This is not a political post.
The sages teach us “Who is wise? He who can learn from anyone.” So I’m just trying to prove how smart I am.
Today an English teacher shared the following article about Trump’s numerous spelling errors: https://www.washingtonpost.com/opinions/shoker-rediculous-chocker-trump-attaks-and-dishoners-english-with-ever-dummer-spellings/2017/02/07/9556faf4-ed58-11e6-9662-6eedf1627882_story.html?utm_term=.1ca5f72dbd3f
Another teacher asked how we can use this to teach our students something. I began to write an answer, then realized that I have enough ideas for a blog post.
- Don’t be afraid to make mistakes. Many students are afraid to speak or even write because they may make a mistake. Before these students can learn anything we must create a safe atmosphere where mistakes are an acceptable and necessary part of learning. If the President of the United States can’t spell but isn’t afraid to send out messages that will be seen by the whole world, no one should be afraid to make mistakes in our classrooms. See what I wrote about this in my previous post What if I make a mistake?
- Pretend the mistakes are intentional. Years ago, a teacher I was working with showed me a test she was about to give to her class. She suddenly realized that there were spelling errors in the text (the test had been prepared by another teacher) and she wasn’t sure what to do. I suggested that she use them. Tell the class that there are some mistakes in the text, and that they will receive a bonus for each one they find. Double bonus if they know the correct spelling.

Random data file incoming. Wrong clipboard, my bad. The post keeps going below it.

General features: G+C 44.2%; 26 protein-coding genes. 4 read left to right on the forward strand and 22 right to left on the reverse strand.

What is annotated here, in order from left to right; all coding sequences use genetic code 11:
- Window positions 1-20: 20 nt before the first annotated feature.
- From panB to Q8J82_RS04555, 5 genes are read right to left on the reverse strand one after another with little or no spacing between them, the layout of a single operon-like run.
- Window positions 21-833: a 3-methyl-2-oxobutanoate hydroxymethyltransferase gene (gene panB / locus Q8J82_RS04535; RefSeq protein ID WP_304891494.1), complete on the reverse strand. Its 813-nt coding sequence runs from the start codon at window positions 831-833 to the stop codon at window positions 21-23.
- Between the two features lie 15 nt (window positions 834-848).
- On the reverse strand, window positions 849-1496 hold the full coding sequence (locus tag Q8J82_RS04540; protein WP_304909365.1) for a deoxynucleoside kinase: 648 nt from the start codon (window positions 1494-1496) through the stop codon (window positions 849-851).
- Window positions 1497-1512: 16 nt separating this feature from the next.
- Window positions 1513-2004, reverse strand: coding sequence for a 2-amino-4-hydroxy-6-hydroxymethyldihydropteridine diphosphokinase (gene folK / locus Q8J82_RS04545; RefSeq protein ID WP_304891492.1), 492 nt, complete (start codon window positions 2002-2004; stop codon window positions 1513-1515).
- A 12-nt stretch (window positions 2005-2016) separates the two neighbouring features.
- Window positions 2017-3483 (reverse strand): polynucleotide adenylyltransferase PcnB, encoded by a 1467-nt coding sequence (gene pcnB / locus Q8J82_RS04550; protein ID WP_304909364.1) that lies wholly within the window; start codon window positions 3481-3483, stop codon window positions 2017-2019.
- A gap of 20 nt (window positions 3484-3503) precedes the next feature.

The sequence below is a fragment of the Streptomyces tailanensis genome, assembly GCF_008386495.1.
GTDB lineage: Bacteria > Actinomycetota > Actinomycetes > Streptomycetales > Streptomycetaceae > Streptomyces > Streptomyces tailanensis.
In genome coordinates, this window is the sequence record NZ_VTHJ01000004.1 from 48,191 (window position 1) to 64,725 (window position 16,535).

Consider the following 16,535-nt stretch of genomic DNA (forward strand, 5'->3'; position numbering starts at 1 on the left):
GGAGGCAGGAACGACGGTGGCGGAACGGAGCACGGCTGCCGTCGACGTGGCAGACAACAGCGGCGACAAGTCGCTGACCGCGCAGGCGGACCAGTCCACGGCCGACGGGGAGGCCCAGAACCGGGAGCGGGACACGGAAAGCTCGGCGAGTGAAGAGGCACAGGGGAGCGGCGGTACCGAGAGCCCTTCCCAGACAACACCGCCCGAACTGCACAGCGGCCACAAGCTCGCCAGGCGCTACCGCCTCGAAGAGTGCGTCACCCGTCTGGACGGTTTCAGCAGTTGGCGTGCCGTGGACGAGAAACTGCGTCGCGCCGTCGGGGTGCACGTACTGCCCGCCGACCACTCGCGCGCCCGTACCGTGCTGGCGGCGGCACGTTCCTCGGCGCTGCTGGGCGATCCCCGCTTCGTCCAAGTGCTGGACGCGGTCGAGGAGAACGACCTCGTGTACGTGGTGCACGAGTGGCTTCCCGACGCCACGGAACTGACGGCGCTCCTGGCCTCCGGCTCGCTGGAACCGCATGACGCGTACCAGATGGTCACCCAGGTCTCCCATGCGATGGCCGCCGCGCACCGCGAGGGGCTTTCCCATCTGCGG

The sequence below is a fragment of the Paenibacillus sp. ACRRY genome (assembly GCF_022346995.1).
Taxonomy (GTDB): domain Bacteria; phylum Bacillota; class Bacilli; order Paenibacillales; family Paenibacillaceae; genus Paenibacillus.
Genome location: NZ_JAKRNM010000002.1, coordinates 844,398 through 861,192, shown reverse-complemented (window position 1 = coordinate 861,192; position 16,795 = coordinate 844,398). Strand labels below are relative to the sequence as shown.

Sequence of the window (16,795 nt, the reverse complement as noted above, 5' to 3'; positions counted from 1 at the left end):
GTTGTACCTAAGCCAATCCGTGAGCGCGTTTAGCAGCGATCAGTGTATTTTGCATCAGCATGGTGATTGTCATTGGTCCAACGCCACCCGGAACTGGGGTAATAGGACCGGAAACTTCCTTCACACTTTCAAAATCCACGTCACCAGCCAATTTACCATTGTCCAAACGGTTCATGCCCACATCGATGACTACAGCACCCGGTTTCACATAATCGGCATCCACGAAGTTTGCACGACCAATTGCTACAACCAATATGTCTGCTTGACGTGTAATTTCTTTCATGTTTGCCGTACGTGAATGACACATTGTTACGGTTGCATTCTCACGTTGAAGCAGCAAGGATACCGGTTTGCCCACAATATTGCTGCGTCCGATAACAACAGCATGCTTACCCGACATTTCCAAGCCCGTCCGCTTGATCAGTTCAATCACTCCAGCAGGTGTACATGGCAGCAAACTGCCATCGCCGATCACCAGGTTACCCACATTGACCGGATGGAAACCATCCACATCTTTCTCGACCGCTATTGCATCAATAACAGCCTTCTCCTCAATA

- Find different options. When Trump said that Ted Cruz is a chocker, did he mean joker, choker, shocker or something else? Honer is probably honor, but what else could it be?
- Come up with some definitions for Trump’s new words. For example: unpresidented – never been done by a president, Bobby Night – a night when everyone dresses up as Bobby.
- Have a debate. How important is spelling? Should spelling be a necessary qualification for public office? Has social media made spelling errors more acceptable?
Do you have any other ideas?